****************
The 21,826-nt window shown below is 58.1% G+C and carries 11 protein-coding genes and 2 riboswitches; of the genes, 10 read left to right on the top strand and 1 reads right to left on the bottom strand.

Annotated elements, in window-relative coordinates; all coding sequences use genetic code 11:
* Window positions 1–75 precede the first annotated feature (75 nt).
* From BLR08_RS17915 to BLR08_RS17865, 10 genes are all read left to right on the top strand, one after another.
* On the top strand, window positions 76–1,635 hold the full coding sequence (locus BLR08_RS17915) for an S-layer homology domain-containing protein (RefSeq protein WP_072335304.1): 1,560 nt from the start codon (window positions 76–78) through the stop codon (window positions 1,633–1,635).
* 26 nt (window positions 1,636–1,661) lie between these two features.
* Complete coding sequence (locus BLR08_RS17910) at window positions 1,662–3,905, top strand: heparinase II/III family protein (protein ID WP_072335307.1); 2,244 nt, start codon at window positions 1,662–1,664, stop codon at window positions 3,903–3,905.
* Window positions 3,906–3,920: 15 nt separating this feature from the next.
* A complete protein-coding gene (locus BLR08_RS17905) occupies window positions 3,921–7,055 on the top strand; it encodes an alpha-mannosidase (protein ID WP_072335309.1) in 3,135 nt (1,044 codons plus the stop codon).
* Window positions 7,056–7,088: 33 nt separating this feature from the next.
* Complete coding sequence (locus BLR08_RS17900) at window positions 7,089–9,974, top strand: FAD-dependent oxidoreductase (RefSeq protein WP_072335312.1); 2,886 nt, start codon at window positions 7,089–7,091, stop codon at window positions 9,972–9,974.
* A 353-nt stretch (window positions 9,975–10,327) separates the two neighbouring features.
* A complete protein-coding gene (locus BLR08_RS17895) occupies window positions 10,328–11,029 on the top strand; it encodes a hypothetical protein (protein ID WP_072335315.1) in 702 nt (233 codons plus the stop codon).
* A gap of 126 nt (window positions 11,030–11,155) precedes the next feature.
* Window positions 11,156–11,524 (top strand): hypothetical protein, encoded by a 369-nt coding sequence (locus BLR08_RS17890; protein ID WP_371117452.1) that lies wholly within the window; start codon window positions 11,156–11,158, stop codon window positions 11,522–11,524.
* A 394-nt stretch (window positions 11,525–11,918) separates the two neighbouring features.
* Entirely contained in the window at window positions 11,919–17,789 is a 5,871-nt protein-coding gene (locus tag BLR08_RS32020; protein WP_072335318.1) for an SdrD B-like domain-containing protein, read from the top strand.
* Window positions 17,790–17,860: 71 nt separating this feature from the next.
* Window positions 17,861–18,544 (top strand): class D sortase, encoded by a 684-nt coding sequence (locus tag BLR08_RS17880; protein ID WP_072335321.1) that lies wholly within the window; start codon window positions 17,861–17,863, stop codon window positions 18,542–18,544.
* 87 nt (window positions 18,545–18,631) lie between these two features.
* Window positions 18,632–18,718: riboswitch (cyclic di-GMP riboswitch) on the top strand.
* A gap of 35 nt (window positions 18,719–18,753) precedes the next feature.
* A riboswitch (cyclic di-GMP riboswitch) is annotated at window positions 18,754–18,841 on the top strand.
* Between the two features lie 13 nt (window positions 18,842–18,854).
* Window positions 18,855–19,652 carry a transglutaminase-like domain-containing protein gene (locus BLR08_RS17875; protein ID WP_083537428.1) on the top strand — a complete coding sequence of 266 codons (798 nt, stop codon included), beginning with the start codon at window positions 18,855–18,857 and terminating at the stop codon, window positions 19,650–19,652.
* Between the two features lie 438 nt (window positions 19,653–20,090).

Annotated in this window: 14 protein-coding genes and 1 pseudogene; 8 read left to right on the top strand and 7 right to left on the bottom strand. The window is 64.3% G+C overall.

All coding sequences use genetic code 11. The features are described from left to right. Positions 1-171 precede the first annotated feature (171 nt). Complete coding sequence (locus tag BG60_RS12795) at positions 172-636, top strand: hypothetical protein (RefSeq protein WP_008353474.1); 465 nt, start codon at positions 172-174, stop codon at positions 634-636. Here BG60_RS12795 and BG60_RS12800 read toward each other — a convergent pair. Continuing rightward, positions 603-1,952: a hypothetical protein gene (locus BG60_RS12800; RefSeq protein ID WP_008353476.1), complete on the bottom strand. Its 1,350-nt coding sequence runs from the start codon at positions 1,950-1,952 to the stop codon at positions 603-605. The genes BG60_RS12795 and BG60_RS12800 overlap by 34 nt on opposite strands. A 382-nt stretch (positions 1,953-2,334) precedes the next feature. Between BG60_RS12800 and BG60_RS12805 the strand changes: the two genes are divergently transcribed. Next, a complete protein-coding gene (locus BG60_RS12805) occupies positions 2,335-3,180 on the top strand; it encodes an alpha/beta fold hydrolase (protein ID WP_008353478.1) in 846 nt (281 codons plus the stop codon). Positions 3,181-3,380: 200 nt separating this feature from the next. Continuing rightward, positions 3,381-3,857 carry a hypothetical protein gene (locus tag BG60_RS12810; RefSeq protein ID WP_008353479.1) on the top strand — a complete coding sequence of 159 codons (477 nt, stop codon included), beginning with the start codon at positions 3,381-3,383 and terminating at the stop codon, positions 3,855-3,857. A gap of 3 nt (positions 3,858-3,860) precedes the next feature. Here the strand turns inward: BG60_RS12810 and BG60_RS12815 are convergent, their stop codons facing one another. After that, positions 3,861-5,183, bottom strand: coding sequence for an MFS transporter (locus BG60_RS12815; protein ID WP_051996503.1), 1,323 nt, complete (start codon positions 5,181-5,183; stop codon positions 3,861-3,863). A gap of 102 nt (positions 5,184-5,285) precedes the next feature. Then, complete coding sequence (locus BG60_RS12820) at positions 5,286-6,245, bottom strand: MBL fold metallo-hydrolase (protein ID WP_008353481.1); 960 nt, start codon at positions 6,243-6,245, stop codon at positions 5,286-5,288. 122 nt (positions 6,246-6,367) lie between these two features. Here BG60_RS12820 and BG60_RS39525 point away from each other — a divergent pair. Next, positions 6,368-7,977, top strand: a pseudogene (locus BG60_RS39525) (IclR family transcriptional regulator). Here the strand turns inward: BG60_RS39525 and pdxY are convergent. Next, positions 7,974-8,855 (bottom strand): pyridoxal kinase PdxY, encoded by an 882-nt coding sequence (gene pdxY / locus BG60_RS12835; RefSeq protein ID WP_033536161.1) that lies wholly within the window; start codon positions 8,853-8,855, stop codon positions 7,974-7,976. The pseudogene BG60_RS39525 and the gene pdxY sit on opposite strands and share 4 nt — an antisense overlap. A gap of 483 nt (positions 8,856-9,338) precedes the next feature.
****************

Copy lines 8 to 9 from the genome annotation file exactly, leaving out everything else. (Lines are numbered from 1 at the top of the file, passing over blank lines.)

* Window positions 3,906–3,920: 15 nt separating this feature from the next.
* A complete protein-coding gene (locus BLR08_RS17905) occupies window positions 3,921–7,055 on the top strand; it encodes an alpha-mannosidase (protein ID WP_072335309.1) in 3,135 nt (1,044 codons plus the stop codon).